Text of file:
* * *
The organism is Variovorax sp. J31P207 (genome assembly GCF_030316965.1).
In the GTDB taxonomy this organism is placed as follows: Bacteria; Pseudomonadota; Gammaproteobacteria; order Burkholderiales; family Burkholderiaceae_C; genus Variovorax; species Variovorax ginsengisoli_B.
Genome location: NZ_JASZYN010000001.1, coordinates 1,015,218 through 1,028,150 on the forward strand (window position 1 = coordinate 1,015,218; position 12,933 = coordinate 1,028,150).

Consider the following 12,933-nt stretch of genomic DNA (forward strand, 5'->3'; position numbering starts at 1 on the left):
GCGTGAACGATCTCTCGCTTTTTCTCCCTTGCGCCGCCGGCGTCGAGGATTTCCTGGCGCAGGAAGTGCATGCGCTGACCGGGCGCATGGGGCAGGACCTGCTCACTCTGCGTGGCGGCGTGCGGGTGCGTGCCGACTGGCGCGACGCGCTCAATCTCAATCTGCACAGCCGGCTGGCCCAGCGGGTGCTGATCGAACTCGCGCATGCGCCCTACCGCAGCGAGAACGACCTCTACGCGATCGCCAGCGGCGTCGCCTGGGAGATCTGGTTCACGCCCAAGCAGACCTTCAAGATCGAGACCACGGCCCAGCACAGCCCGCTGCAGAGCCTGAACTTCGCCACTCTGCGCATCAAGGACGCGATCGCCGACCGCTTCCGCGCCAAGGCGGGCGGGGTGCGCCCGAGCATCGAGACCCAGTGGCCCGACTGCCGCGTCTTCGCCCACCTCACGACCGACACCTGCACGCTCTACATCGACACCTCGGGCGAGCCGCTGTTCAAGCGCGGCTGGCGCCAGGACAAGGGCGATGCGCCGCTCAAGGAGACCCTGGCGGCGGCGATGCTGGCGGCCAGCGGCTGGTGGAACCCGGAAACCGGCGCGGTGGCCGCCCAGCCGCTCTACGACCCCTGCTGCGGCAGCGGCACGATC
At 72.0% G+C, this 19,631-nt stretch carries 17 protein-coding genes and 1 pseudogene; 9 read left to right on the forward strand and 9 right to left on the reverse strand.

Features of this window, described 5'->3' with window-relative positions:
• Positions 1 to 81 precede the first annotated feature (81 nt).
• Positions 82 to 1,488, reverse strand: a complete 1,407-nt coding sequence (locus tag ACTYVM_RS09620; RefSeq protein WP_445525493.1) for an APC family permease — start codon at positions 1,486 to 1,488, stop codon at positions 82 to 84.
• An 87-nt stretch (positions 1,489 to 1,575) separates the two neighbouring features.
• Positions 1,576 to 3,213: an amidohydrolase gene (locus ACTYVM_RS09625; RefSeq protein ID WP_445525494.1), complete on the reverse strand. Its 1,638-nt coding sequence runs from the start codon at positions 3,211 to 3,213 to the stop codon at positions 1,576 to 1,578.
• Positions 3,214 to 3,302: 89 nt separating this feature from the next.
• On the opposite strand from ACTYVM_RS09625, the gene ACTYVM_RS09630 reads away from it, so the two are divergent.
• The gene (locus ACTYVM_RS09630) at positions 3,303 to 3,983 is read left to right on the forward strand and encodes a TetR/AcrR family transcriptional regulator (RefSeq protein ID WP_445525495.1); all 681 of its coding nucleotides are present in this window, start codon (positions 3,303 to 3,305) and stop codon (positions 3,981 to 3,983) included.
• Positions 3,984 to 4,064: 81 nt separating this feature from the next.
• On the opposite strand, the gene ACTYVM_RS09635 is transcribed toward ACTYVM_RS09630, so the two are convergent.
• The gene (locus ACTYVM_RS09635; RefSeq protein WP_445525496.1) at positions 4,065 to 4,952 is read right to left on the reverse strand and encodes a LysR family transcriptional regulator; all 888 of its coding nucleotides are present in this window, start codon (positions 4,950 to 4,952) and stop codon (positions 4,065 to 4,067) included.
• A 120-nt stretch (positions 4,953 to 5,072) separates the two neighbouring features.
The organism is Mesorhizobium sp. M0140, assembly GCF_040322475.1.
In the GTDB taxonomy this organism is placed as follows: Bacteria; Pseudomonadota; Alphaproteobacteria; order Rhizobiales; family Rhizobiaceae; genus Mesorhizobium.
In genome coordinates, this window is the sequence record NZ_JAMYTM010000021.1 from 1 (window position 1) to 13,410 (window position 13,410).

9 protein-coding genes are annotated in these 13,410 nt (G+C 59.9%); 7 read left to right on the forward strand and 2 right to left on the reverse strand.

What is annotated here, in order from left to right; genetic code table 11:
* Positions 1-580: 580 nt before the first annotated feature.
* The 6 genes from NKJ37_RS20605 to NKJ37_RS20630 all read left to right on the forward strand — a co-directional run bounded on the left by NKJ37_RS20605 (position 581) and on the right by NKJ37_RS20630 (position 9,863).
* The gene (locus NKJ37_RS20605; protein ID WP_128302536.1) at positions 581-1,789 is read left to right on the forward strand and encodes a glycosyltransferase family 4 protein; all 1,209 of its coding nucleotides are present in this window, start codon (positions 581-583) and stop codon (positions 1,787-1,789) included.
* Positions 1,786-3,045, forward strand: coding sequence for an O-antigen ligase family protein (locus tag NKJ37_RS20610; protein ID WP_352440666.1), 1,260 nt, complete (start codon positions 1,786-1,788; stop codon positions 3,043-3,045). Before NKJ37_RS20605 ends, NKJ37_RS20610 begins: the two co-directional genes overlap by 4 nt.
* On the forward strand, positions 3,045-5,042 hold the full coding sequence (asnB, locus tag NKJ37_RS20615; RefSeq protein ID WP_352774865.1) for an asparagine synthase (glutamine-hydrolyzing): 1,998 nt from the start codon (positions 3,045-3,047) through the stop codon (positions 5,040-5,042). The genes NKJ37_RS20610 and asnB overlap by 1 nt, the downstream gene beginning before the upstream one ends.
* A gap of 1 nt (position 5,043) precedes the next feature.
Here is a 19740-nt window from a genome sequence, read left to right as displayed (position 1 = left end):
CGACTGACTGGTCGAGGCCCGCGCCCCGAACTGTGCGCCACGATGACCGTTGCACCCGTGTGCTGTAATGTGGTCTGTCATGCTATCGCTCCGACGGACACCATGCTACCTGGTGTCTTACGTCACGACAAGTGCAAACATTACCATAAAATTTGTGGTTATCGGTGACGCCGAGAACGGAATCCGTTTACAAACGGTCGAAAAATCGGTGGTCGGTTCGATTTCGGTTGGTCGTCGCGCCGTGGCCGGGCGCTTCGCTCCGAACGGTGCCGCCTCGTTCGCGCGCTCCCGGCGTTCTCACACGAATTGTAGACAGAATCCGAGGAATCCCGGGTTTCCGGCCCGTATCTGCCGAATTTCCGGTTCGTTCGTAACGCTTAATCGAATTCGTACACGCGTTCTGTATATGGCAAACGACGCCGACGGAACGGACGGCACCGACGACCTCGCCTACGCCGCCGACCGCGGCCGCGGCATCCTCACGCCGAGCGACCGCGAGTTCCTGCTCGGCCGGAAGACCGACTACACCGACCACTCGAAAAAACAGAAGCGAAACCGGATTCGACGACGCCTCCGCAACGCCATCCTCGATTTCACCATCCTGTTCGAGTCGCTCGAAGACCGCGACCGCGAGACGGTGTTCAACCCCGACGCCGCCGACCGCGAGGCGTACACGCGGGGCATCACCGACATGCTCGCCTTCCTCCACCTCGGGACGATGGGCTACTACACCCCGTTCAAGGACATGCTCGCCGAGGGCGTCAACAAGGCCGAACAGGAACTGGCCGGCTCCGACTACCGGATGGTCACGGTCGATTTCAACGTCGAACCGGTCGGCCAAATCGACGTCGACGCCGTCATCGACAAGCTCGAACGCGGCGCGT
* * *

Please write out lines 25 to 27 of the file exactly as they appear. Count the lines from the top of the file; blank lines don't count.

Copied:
* The 6 genes from NKJ37_RS20605 to NKJ37_RS20630 all read left to right on the forward strand — a co-directional run bounded on the left by NKJ37_RS20605 (position 581) and on the right by NKJ37_RS20630 (position 9,863).
* The gene (locus NKJ37_RS20605; protein ID WP_128302536.1) at positions 581-1,789 is read left to right on the forward strand and encodes a glycosyltransferase family 4 protein; all 1,209 of its coding nucleotides are present in this window, start codon (positions 581-583) and stop codon (positions 1,787-1,789) included.
* Positions 1,786-3,045, forward strand: coding sequence for an O-antigen ligase family protein (locus tag NKJ37_RS20610; protein ID WP_352440666.1), 1,260 nt, complete (start codon positions 1,786-1,788; stop codon positions 3,043-3,045). Before NKJ37_RS20605 ends, NKJ37_RS20610 begins: the two co-directional genes overlap by 4 nt.